The impact of China’s financial industry
The financial industry is an essential part of any economy. Without a stable financial system—one that supplies liquidity to businesses and individuals and bridges the gap between savers and borrowers—an economy can’t function as efficiently and productively as it could. So a collapse in China’s financial industry would grind its economy to a halt. Because China is an important importer of key raw materials such as iron ore, importing 745 million tonnes (70% of total global shipments) in 2012, changes to China’s economic outlook have a significant impact on shipping demand, which in turn affects the shipping rates of dry bulk shipping companies.
Interbank repo rate
China’s interbank three months repo rate stood at 4.7% on July 16, after staying at 4.8% for the past four days. The rate, expressed in annual terms, reflects the interest that banks charge each other to borrow cash for three months in exchange for securities such as government bonds. High interest rates are generally negative, because they reflect a cash squeeze or cash crunch—a condition of high demand or low supply of cash available in the financial system—just like when people in the United States weren’t able to find money to pay off record interest on their mortgage debt when the housing bubble began collapsing in the late 2000s.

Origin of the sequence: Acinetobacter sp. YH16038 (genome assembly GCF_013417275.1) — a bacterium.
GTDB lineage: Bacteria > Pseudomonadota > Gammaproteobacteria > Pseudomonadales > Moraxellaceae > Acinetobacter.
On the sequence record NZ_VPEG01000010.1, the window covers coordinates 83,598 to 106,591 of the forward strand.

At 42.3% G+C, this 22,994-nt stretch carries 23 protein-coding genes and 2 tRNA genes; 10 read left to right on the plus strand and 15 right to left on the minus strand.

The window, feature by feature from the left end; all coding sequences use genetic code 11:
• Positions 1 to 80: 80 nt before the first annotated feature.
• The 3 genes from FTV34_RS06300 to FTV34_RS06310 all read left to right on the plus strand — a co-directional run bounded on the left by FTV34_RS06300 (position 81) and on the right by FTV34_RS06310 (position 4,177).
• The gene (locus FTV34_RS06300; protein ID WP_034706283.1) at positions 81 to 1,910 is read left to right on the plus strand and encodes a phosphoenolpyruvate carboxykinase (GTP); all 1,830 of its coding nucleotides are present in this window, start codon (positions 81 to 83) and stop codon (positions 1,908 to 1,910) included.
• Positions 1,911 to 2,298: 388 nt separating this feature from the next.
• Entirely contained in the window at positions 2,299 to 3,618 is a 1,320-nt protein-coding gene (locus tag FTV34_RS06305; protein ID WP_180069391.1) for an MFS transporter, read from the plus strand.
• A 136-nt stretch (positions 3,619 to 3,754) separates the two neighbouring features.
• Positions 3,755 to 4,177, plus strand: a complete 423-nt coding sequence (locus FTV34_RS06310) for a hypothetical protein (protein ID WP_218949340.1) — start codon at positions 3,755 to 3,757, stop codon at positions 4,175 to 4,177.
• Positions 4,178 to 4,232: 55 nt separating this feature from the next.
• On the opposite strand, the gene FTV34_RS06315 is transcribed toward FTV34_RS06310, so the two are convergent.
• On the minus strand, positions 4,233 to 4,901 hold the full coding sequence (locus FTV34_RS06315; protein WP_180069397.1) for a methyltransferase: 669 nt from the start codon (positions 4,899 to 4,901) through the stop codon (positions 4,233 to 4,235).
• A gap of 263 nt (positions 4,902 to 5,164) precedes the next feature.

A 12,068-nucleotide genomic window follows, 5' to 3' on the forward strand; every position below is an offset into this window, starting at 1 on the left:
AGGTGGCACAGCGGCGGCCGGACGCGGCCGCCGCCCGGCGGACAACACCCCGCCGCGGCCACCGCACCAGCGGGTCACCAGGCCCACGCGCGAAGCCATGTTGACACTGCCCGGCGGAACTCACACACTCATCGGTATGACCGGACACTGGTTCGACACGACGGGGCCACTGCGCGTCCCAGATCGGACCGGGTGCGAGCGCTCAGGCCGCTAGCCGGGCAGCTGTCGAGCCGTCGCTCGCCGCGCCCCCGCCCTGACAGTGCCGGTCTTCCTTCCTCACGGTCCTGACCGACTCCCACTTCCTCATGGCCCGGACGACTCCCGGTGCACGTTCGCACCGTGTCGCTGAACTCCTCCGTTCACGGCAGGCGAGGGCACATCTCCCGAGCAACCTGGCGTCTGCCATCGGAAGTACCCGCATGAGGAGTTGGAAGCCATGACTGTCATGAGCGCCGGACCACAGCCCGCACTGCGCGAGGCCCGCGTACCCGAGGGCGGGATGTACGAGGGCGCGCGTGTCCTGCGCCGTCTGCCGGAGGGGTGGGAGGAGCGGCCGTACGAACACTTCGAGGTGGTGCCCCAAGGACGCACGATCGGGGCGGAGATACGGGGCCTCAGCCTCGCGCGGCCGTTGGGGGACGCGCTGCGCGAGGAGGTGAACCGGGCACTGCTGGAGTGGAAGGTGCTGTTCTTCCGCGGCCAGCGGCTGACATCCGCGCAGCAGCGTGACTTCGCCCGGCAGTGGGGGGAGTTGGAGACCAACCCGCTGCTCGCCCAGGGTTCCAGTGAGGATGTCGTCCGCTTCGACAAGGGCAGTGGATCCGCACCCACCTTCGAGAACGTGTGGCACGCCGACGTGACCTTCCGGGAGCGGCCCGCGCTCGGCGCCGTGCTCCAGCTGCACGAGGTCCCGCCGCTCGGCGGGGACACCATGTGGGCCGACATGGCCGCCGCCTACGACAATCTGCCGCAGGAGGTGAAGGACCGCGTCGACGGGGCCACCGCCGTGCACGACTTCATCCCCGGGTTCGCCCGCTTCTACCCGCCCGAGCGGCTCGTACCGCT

High repo rates also present a risk to the economy because they often mean not enough money is available to flow through the financial system. Without the flow of money, companies that rely on banks to run their daily operations—such as paying suppliers and workers as well as purchasing new equipment—will not be able to use banks’ services as usual. As these bills go unpaid and purchases are postponed, the economy will fall into a recession or weaker growth. This happened back in 2008 once.
The positive news is that the rate has fallen from a record 13% on June 20, as China expressed openness to fine-tuning its monetary policy on June 21 and injected capital into some banks. But is the risk over? Continue to Why China’s bear case economic growth will hurt dry bulk stocks (Part 2), which will follow later today.
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